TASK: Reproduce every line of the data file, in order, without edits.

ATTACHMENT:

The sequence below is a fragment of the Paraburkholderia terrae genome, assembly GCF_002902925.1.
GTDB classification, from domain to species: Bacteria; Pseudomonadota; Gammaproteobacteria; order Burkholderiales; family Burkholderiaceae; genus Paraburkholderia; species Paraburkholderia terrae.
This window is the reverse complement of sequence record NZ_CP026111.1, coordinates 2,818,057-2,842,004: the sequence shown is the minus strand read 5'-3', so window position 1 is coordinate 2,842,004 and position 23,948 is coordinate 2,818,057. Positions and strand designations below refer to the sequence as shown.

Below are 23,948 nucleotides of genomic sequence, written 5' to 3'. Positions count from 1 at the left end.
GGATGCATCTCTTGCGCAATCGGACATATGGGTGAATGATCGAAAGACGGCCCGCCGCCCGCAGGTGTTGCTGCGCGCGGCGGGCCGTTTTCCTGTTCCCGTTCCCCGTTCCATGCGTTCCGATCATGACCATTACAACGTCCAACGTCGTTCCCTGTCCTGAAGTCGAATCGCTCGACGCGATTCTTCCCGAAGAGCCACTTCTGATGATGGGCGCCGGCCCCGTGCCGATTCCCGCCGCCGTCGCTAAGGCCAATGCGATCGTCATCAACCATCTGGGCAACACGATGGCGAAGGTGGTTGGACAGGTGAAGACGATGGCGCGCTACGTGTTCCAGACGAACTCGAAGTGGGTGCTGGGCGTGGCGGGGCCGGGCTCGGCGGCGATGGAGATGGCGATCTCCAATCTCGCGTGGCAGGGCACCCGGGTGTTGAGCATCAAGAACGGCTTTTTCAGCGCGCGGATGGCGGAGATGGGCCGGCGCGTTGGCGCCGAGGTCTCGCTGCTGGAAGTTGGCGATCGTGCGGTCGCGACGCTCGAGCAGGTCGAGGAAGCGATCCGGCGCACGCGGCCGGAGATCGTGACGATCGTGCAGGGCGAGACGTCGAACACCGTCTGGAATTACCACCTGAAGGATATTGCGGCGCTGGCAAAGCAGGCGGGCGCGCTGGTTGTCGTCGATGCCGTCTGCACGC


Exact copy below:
The sequence below is a fragment of the Paraburkholderia terrae genome, assembly GCF_002902925.1.
GTDB classification, from domain to species: Bacteria; Pseudomonadota; Gammaproteobacteria; order Burkholderiales; family Burkholderiaceae; genus Paraburkholderia; species Paraburkholderia terrae.
This window is the reverse complement of sequence record NZ_CP026111.1, coordinates 2,818,057-2,842,004: the sequence shown is the minus strand read 5'-3', so window position 1 is coordinate 2,842,004 and position 23,948 is coordinate 2,818,057. Positions and strand designations below refer to the sequence as shown.

Below are 23,948 nucleotides of genomic sequence, written 5' to 3'. Positions count from 1 at the left end.
GGATGCATCTCTTGCGCAATCGGACATATGGGTGAATGATCGAAAGACGGCCCGCCGCCCGCAGGTGTTGCTGCGCGCGGCGGGCCGTTTTCCTGTTCCCGTTCCCCGTTCCATGCGTTCCGATCATGACCATTACAACGTCCAACGTCGTTCCCTGTCCTGAAGTCGAATCGCTCGACGCGATTCTTCCCGAAGAGCCACTTCTGATGATGGGCGCCGGCCCCGTGCCGATTCCCGCCGCCGTCGCTAAGGCCAATGCGATCGTCATCAACCATCTGGGCAACACGATGGCGAAGGTGGTTGGACAGGTGAAGACGATGGCGCGCTACGTGTTCCAGACGAACTCGAAGTGGGTGCTGGGCGTGGCGGGGCCGGGCTCGGCGGCGATGGAGATGGCGATCTCCAATCTCGCGTGGCAGGGCACCCGGGTGTTGAGCATCAAGAACGGCTTTTTCAGCGCGCGGATGGCGGAGATGGGCCGGCGCGTTGGCGCCGAGGTCTCGCTGCTGGAAGTTGGCGATCGTGCGGTCGCGACGCTCGAGCAGGTCGAGGAAGCGATCCGGCGCACGCGGCCGGAGATCGTGACGATCGTGCAGGGCGAGACGTCGAACACCGTCTGGAATTACCACCTGAAGGATATTGCGGCGCTGGCAAAGCAGGCGGGCGCGCTGGTTGTCGTCGATGCCGTCTGCACGC